• each tool uses its own way to connect to the browsers
  • only playwright is cross-browser
  • default browsers download stats for playwright installations
  • firefox and webkit have a big share each
  • wholistic approach to the integration: from browser instumentation to retries
  • responsible for all the bugs, no finger pointing to other components, if there is a bug in browser protocol it is considered a bug in playwright
  • browser fixes either upstream or downstream
  • in chromium everything is upstream
  • webkit: wincairo, linux wpe(headless) and gtk (headed), macos
  • support headless execution on all platforms
  • implemented as web inspector agents
  • the protocol is reach-enough, talks about all the entities we need
  • couldn't find another protocol that provide comparable capabilities
  • when testing how web site works on mobile safari we need to emulate touch
  • the code is ios specific
  • same for fixed layout emulation
  • taking screenshots after compositing is a challenge across platforms
  • same problem in web driver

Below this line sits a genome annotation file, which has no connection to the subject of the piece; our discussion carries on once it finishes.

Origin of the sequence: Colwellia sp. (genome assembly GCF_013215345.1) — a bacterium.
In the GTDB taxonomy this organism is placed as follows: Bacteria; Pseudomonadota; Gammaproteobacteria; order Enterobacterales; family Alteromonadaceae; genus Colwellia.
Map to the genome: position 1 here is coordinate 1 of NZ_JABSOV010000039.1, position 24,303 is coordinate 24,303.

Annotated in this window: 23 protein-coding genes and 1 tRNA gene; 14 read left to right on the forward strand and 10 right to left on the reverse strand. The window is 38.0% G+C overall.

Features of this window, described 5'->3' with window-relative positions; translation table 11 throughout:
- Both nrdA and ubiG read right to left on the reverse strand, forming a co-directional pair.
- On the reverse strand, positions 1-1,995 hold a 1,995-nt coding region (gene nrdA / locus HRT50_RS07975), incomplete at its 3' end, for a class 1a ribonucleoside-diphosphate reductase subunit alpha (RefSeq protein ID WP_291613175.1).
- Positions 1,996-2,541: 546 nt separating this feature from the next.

• network stack is different across platfors
  • no good rationale for upstreaming web inspector protocol changes as many of them are not directly usable by web inspector front-end
  • N/A

Standards Positions Page and Contributing

  • there is a repo on GitHub that WebKit uses to be asked and provide feedback for web standards
  • intended to be separate from actual implementation
  • sometimes have to implement things WebKit doesn't like
  • ideally allows for evaluation of standards with a more principled/conceptual viewpoint
  • collaboration can be async
  • to request a position, discuss with colleagues, post a comment asking, give a deadline, and (usually) WebKit will do something before then
  • there's also a basic website that visualizes the state of the standards position repo on GitHub with some extra features (e.g. search, filtering, etc.)
  • would love to have more contributors. often only Apple employees
  • could use help with triaging of applying labels to issues. some is automated, but not all. all contributors should be able to do so
  • room for improvement in tooling and the website
  • Q: opinions from real use cases often are missing from standards positions
  • A: more of this would definitely be useful. there are a few cases where this has happened, but not often. could be that the web developers themselves arent involved. WebKit should encourage them to